BY ANNE STANTON firstname.lastname@example.org
Traverse City Record-Eagle
---- — TRAVERSE CITY — United Way of Northwest Michigan named Ranae McCauley as its new executive director.
“We’re really excited to get Ranae to come to the United Way,” said Matt Classens, board president of the local United Way. “Her wealth of experience in the nonprofit world and her dedicated service to our community is phenomenal. She believes in helping those in need, and her connections to the five counties is excellent.”
United Way of Northwest Michigan serves Antrim, Benzie, Grand Traverse, Kalkaska, and Leelanau counties.
McCauley has been involved in many regional projects, including housing matters, the local 211 call-in center, child advocacy and farm-to-school programs. She is a founding member of the local Poverty Reduction Initiative and vice president of the Traverse Bay Area Intermediate School District board.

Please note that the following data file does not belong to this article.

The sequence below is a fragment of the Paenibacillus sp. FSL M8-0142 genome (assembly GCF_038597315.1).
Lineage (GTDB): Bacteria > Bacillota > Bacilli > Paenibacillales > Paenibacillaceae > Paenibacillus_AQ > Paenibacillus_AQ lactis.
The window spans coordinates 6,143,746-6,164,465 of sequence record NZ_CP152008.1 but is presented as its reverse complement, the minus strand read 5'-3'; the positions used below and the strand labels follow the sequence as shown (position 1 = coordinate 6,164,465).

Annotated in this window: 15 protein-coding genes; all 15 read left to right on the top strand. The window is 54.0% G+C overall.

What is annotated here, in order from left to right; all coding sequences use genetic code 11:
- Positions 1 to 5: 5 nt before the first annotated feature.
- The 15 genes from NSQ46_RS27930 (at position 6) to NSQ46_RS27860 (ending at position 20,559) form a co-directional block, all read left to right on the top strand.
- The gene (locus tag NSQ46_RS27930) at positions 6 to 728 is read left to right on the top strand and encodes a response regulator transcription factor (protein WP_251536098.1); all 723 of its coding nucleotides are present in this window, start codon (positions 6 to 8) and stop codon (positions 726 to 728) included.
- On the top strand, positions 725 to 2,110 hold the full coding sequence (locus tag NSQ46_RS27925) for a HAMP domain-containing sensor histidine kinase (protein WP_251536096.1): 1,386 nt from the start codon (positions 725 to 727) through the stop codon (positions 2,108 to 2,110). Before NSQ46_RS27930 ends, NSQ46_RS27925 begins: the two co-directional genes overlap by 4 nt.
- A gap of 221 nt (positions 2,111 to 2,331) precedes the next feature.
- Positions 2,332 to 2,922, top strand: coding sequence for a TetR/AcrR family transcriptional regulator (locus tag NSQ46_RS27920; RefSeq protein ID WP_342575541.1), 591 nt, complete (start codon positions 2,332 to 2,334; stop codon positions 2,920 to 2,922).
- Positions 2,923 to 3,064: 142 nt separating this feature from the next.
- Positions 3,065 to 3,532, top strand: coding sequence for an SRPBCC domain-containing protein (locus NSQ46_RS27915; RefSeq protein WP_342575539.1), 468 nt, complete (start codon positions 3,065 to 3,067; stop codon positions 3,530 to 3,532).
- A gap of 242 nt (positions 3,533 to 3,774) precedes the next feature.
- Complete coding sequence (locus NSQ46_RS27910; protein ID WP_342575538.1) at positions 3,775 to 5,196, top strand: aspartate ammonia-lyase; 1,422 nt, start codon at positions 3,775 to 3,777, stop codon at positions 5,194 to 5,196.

She also is a former Citizen of the Year in Kalkaska County and the 2012 Traverse Area Athena award winner.
McCauley worked at the MSU Extension for 17 years on collaborative efforts in the five-county area, including her present position as coordinator of the Community Collaboratives in Antrim and Kalkaska counties.
McCauley said she hasn’t achieved anything alone.
“Everything that’s listed there, I didn’t do alone. It would not have the impact or effect had I done it alone,” she said.
“Creative thinking and amazing people” have achieved a lot of good work in the region, she said.
McCauley said she’s excited about the new job.
“(United Way) is about giving, advocating and volunteering. We’re going to do everything we can to be relevant and rigorous in our five-county region,” she said. “We want to do all those things. We’ve had such great work out of United Way, I just get to build on the efforts of others.”
Ranae was selected out of more 40 candidates who applied for the position. She’ll start her new job around August 19.
McCauley will replace Steve Wade, the organization’s head since 2008. He accepted a position with the Grand Traverse Regional Community Foundation.
In a previous interview, he told the Record-Eagle that his July departure had nothing to do with the United Way and would not negatively affect the organization.
“I don’t think the community is going to miss a beat in terms of the services they expected from the United Way,” Wade said.